Vietnam-Era Vets Honored

By Chris Fischer
Posted 5/1/24

Congressman Dusty Johnson made a stop at the Spink County courthouse for a Vietnam-era veterans pinning ceremony on April 25th. Those who served during the Vietnam era – considered to be from …

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Vietnam-Era Vets Honored


Congressman Dusty Johnson made a stop at the Spink County courthouse for a Vietnam-era veterans pinning ceremony on April 25th. Those who served during the Vietnam era – considered to be from ‘55 to ‘75 – were eligible to receive the honor.
Honorees at the Redfield ceremony included: Marvin Bohnet, Army; Darrin Fortin, Marines; Jim Fortin, Navy; Keith Fortin, Army; Larry Fortin, Marines; Ronald Fortin, Army; Ted Kimball, Marines; Harry Knapp, Army; James Rush, Army; Perry Schmidt, Navy; Bob Schutte, Army; Robert Sieber, Air Force; and Donald Van Dover, Army.
In the simple ceremony, each veteran was called to come forward. He was told “A grateful nation thanks and honors you for your service.” He received a commemorative pin and a handshake from Rep. Johnson.
Each veteran was invited to share some experiences. Most of the veterans did a tour in Vietnam. Some were drafted, while others enlisted. One vet opted to stay in the U.S., and ended up firing cannons during performances of the 1812 Overture by Tchiakovsky. Others spoke of time on boats or planes. The audience respectfully listened.
Larry Fortin received pins for his brothers, who were unable to attend. Two of the veterans were honored posthumously. BelRae Sieber received a pin for Robert Sieber, and Mark Keppler received a pin on behalf of Donald Van Dover.

After the ceremony, the courthouse foyer was filled with a cacophony of voices. Former service members chatted about their shared experiences. Overall, the mood was one of unity, and of appreciation. Veterans stated that they were glad that Vietnam Era Vets were being recognized. Perry Schmidt said that he felt glad, and it was “nice recognition.” BelRae Sieber, who attended in remembrance of Robert Sieber, said that the honor was “Very touching… but it hurts.” Robert Sieber passed away in 2013. BelRae Sieber explained “The man was strong. He had defenses all around, like layers.”
There was some discussion about veterans, especially those who were sent to war, not wanting to talk about their experiences. Vietnam veterans in particular were known to have a harder time upon coming home. Whereas after previous wars returning soldiers were hailed as heroes and thrown parades, Vietnam vets mostly did not receive similar recognition. One factor was societal upheaval. Another was accessibility, via tv news. Viewers at home could see video from war-torn Vietnam. On top of this, there was much less favor for the war than for, say, the second World War. Citizens felt freer to protest. When veterans came home, they may have been treated as if it was no big deal, or even as if they were in the wrong for serving. To this day, there is disagreement over whether the conflict could indeed be classified as a war.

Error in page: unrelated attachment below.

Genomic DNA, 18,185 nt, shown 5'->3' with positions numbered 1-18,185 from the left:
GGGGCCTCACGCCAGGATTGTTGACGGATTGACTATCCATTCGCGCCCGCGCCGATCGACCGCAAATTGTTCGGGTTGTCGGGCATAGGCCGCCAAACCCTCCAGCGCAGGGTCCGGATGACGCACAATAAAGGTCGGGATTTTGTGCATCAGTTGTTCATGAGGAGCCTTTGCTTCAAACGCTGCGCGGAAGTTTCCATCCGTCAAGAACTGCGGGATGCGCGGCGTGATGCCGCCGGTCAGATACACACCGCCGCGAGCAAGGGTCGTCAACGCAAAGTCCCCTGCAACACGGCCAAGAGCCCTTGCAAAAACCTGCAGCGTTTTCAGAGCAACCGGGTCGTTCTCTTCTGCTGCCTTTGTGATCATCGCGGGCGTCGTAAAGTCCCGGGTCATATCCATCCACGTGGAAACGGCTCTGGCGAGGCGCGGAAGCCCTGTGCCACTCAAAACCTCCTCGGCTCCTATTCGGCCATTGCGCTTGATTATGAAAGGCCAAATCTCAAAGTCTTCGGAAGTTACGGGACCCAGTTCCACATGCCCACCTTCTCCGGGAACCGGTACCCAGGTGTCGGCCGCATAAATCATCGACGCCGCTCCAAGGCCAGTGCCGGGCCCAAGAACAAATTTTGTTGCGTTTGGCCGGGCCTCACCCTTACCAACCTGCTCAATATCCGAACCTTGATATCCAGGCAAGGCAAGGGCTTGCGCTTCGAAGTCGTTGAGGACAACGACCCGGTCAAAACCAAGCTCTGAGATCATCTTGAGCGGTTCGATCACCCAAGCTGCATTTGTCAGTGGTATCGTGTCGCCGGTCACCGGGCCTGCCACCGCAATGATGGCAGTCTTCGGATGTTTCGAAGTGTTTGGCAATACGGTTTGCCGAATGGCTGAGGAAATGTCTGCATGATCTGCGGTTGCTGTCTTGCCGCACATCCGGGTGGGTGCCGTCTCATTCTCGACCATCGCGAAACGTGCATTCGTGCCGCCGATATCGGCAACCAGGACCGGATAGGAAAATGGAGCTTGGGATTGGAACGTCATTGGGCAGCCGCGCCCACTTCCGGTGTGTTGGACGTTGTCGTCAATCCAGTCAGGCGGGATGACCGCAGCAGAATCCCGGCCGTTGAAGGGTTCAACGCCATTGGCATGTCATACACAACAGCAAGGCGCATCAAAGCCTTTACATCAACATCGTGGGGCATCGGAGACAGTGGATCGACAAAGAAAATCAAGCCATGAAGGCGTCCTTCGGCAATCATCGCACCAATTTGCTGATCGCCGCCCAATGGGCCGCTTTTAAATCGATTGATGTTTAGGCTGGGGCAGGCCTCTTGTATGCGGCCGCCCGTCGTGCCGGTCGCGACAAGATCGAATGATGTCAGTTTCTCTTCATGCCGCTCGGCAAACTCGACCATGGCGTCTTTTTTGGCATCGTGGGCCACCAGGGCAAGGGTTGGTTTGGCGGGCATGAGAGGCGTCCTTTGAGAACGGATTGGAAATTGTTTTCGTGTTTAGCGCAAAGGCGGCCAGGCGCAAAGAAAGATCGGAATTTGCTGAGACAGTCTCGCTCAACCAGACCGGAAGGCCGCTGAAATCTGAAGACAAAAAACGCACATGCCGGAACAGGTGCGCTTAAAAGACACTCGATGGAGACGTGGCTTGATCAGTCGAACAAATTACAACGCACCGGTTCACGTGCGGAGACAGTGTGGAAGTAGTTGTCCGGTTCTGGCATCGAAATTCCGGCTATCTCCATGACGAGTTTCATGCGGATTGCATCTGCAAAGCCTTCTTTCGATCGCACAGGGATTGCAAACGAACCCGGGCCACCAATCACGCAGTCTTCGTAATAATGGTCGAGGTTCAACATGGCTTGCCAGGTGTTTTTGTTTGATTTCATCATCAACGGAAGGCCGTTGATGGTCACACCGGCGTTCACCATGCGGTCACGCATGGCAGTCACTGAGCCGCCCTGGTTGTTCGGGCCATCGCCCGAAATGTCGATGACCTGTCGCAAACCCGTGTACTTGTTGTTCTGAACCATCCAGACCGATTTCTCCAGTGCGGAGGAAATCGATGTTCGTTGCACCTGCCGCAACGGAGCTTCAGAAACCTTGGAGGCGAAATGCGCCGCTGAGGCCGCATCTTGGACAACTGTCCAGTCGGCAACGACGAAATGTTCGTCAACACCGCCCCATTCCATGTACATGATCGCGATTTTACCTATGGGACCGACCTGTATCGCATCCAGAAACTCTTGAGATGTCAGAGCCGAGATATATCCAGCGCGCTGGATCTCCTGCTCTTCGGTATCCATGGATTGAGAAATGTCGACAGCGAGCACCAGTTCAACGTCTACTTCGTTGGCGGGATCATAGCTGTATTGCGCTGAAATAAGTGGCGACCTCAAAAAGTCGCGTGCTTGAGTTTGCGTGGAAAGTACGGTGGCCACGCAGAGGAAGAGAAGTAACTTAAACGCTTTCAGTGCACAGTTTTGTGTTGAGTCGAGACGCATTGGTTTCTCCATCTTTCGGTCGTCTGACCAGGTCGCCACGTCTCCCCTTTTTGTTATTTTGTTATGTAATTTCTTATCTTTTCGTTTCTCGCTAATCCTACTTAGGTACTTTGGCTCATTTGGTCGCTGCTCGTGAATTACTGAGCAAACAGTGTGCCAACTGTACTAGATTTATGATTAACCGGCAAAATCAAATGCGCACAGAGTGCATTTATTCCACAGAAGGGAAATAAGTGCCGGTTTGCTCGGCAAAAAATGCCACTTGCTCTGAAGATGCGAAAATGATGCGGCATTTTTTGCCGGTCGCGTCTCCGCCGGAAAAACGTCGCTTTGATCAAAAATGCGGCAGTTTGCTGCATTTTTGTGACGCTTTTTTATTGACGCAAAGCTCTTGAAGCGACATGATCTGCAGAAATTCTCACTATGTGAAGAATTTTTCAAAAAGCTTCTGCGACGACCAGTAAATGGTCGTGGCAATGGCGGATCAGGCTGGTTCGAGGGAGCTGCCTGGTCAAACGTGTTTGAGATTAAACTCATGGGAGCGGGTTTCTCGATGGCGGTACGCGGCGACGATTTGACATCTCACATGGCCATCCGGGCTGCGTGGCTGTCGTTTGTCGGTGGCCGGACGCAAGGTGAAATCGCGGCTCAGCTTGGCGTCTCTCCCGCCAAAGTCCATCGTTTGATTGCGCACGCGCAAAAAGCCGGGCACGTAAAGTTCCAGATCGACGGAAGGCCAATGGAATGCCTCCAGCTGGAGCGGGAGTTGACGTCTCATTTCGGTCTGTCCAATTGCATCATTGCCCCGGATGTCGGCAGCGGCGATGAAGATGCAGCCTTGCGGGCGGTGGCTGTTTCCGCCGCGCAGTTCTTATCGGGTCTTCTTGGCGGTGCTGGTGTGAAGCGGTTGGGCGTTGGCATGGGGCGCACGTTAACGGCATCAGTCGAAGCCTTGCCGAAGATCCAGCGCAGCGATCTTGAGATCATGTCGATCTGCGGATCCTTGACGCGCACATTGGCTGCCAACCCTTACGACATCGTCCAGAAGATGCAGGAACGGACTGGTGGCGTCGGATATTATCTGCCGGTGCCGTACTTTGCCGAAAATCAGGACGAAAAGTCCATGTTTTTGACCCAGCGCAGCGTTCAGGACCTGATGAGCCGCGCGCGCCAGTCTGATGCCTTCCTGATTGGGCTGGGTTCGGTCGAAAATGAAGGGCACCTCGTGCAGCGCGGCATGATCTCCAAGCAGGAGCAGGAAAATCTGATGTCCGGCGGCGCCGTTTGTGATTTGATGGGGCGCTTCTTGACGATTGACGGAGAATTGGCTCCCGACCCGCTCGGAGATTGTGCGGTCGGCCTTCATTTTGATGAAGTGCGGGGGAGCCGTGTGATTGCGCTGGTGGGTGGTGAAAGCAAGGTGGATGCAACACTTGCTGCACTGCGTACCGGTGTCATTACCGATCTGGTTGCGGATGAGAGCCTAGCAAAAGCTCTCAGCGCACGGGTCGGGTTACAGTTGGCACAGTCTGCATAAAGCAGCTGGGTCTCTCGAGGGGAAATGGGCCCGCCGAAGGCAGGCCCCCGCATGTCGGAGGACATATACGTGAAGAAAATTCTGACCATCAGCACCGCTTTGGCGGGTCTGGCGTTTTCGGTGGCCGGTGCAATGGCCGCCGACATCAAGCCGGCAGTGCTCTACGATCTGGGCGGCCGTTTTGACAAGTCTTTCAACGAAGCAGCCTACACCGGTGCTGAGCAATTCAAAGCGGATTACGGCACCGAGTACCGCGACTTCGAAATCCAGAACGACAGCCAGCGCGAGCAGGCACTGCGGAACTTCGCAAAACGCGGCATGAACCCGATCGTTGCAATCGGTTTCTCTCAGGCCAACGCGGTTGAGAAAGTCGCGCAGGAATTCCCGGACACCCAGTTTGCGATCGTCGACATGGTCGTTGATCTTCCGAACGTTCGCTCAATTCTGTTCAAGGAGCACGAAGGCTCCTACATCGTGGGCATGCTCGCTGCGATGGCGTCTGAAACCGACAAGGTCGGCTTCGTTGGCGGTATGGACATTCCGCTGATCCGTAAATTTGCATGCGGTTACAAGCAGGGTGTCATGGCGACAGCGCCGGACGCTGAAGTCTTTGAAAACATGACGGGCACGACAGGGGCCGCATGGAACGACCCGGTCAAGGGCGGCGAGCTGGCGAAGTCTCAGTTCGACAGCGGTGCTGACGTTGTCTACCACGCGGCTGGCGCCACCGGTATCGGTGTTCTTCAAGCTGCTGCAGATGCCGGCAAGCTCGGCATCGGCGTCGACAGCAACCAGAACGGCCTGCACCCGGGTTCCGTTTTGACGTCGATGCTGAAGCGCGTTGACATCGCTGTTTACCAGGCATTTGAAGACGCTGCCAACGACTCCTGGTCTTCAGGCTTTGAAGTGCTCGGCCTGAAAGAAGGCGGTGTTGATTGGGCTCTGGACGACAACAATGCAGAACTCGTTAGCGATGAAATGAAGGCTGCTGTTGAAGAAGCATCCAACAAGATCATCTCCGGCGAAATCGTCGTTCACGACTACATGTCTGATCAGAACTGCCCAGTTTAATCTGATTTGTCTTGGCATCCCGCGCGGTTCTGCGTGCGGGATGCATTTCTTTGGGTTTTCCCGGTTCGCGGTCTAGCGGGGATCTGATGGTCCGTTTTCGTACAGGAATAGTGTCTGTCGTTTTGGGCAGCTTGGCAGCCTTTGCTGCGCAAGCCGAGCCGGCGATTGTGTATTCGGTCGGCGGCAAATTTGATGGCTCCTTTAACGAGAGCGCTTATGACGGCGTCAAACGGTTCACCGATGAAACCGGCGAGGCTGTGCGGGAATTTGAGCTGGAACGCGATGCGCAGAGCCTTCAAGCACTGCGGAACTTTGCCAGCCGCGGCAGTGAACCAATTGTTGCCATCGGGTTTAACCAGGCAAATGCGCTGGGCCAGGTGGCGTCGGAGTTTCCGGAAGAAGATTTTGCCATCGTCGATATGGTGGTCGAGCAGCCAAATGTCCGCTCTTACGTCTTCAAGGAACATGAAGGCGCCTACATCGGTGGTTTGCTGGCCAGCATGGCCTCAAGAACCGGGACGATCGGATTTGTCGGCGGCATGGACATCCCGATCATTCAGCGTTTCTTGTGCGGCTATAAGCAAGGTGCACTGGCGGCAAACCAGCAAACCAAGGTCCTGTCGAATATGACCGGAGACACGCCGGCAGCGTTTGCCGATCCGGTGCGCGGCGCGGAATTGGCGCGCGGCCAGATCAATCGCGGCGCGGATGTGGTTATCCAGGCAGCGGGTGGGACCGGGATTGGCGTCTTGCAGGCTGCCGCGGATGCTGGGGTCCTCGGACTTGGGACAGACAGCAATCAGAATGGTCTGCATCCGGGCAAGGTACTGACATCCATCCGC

In 2008, President Bush signed a law which, in part, gave the Department of Defense authority to prepare to commemorate the 50th anniversary of the Vietnam conflict. In 2012, President Obama officially kicked off the Vietnam Era Veterans 50th Anniversary Commemoration. In 2017, President Trump signed a law naming March 29th as National Vietnam War Veterans Day. In 2022, President Biden offered a proclamation stating his support for the ongoing commemoration.
South Dakota Governor Dennis Daugaard proclaimed March 30, 2018 to be “Welcome Home Vietnam Veterans Day.” Similar proclamations from other states, territories, and commonwealths, as well as from Washington, D.C., were also issued in the last several years.
A big part of these commemorative efforts was to recognize those who served who may have not been honored when they came home. During the ceremony in Redfield, Johnson said “This is the greatest country that’s ever been, but that doesn’t mean that it’s perfect. If you need any evidence of its imperfection, you can start by seeing how we treated the people in uniform between 1955 and 1975. Not everybody got a bad welcome home, but there are plenty who do not have good stories.”
Local and regional organizations work in partnership with Congress and the military as part of the Vietnam Era Veteran 50th Anniversary Commemoration. Spink County Veterans Service Officer Steve Wollman was on hand for the ceremony in Redfield. As Johnson explained, the ceremony was “a joint partnership between the Department of Defense, Department of Veterans Affairs, and the United States House of Representatives.”
Any veteran who served during the era, regardless of whether or not they went to war, was eligible to be nominated for the honor. Nominations could be filled out online, or via phone call.
The pins handed out to each veteran were roughly the size of a quarter. Per the official site (, symbols were used as part of the design. These included: an eagle, for courage, honor, and dedicated service to the Nation; the color blue, for perseverance, justice, and vigilance; laurel, for victory, strength, and integrity; stripes, reminiscent of the American flag; and stars, to recognize allies during the Vietnam conflict: Australia, New Zealand, the Philippines, the Republic of Korea, Thailand, and the U.S. The statement of gratitude was purposefully placed “closest to the heart of the wearer.”
The attending veterans were all proud to have served their country. Some stated that being in the service changed their lives. Another thing that Johnson said during the ceremony resonated: “The only thing that really matters is that when your name was called, you answered.”